However, the existing transition literature tends to uncritically reproduce a limited repertoire of assumed facts about children with HIV.

This literature rarely considers the possibility that these young people might have developed, for instance, resilience, foresight, coping strategies, expertise, or life skills as a result of their illness.

It also rarely includes the views and experiences of the young people themselves.

In contrast, our study hopes to describe the perspectives of HIV-positive children and young people themselves to gain a better understanding of how they address the challenges of growing up with HIV, and to provide them with a unique opportunity to tell their stories and contribute to the knowledge base to inform future models of care.

Paying more deliberate attention to these young people as a vital source of knowledge and information about what it means to grow up with HIV could offer invaluable insights into how clinical and psychosocial care services can most appropriately support them as they move into adulthood.

Getting involved

We are very grateful to have been recently awarded a Gilead Fellowship Grant to assist us with the costs of conducting interviews with children and young people living with HIV in NSW.

We are also continuing to interview clinicians (doctors, nurses, social workers, counsellors and so on) who provide care to this population around Australia.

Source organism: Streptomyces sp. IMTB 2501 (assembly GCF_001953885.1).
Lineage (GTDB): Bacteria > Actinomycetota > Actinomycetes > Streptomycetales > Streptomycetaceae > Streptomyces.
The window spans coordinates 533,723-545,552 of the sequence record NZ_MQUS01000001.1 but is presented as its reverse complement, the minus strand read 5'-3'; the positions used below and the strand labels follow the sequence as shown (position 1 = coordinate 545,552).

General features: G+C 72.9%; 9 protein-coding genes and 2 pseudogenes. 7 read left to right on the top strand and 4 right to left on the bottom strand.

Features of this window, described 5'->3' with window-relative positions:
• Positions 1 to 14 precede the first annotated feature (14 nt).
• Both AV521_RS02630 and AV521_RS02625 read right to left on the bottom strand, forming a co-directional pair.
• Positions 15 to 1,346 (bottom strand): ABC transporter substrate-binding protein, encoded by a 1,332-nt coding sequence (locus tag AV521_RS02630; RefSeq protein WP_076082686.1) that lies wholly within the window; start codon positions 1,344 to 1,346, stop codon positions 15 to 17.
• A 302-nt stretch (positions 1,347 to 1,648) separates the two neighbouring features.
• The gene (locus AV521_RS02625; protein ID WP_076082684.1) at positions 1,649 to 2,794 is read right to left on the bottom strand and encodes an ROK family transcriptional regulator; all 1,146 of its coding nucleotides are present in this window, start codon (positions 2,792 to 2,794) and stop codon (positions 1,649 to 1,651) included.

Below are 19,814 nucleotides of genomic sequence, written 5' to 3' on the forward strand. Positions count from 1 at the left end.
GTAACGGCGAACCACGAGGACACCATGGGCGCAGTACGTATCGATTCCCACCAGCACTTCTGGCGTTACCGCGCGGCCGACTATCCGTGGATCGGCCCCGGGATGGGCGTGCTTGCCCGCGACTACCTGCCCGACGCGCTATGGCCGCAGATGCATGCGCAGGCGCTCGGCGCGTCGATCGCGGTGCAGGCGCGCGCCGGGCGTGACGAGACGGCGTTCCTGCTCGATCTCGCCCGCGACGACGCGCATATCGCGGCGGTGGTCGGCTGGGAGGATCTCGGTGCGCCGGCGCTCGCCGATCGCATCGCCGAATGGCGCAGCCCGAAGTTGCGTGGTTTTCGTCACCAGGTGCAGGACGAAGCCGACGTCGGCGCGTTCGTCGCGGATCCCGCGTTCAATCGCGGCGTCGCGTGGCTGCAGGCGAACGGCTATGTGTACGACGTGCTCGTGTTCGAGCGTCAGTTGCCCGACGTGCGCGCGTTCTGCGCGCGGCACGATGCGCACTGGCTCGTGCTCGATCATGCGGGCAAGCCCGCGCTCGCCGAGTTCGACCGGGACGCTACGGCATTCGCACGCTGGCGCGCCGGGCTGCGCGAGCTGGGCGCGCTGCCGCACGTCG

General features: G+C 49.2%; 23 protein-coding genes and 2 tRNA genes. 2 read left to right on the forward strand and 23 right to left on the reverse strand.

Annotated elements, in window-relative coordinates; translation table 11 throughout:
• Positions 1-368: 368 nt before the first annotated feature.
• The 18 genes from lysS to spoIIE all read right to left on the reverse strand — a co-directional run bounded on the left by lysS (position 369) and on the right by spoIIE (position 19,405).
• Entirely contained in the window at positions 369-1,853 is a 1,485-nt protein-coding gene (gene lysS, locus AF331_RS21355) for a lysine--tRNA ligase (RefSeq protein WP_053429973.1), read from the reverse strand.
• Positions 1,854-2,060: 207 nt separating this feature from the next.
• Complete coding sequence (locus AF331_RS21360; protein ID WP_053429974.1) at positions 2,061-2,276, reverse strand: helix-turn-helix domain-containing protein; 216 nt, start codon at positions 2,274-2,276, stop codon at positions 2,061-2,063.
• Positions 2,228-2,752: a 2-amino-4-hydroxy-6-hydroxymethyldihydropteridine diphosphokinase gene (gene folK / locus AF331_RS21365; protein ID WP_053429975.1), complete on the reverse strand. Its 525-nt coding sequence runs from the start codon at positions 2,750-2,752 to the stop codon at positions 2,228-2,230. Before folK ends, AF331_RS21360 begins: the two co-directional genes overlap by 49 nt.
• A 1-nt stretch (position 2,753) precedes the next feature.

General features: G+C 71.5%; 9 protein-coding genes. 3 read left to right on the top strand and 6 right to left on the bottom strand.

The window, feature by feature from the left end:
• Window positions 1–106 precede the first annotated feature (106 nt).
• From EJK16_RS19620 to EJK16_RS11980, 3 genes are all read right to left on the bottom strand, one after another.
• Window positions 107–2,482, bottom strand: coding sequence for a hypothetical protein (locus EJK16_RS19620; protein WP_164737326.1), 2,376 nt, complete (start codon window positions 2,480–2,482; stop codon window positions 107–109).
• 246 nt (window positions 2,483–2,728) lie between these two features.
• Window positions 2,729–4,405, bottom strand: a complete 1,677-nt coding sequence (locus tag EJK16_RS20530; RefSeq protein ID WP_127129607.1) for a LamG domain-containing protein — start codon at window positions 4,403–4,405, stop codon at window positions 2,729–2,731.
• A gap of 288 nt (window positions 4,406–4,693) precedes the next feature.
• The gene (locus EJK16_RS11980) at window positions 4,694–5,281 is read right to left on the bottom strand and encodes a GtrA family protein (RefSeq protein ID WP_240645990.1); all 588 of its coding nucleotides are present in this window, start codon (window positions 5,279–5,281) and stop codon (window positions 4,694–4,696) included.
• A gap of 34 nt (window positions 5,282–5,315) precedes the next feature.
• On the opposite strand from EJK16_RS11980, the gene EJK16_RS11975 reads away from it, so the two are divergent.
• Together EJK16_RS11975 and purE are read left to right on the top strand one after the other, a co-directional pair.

We are very keen to hear from anyone interested in taking part in an interview, so please don’t hesitate to contact Asha Persson at a.persson@unsw.edu.au, or Christy Newman at c.newman@unsw.edu.au at any point during 2013.

The study is conducted in collaboration with the Paediatric HIV Service at Sydney Children’s Hospital, and in close consultation with several partner organisations, including the Australasian Society for HIV Medicine (ASHM), the National Association of People with HIV Australia (NAPWHA), Positive Life NSW, and YEAH (Youth Empowerment Against HIV/AIDS).


1 UNICEF. (2010). Childinfo: Monitoring the situation of children and women – HIV/AIDS. Retrieved from: www.childinfo.org/hiv_aids.html

2 Engle, L. (1999). Growing up positive. Body Positive, 12(8), 18–23. Retrieved from: www.thebody.com

3 Persson, A., Newman, C. (2012). When HIV-positive children grow up: A critical analysis of the transition literature in developed countries. Qualitative Health Research, 22(5), 656–667.

4 Fernet, M., Proulx-Boucher, K., Richard, M., Levy, J., Otis, J., Samson, J., et. al. (2007). Issues of sexuality and prevention among adolescents living with HIV/AIDS since birth. The Canadian Journal of Human Sexuality, 16(3–4), 101–111. Retrieved from: www.sieccan.org

5 Vázquez, E. (2006). No longer a child: Transitioning into adult care terrifies youth with HIV. Positively Aware: The Monthly Journal of the Test Positive Aware Network, 17, 19–20. Retrieved from: http://tpan.com

Dr Christy Newman is Senior Research Fellow and Postgraduate Research Coordinator at the National Centre in HIV Social Research. Dr Asha Persson is Research Fellow at the National Centre in HIV Social Research.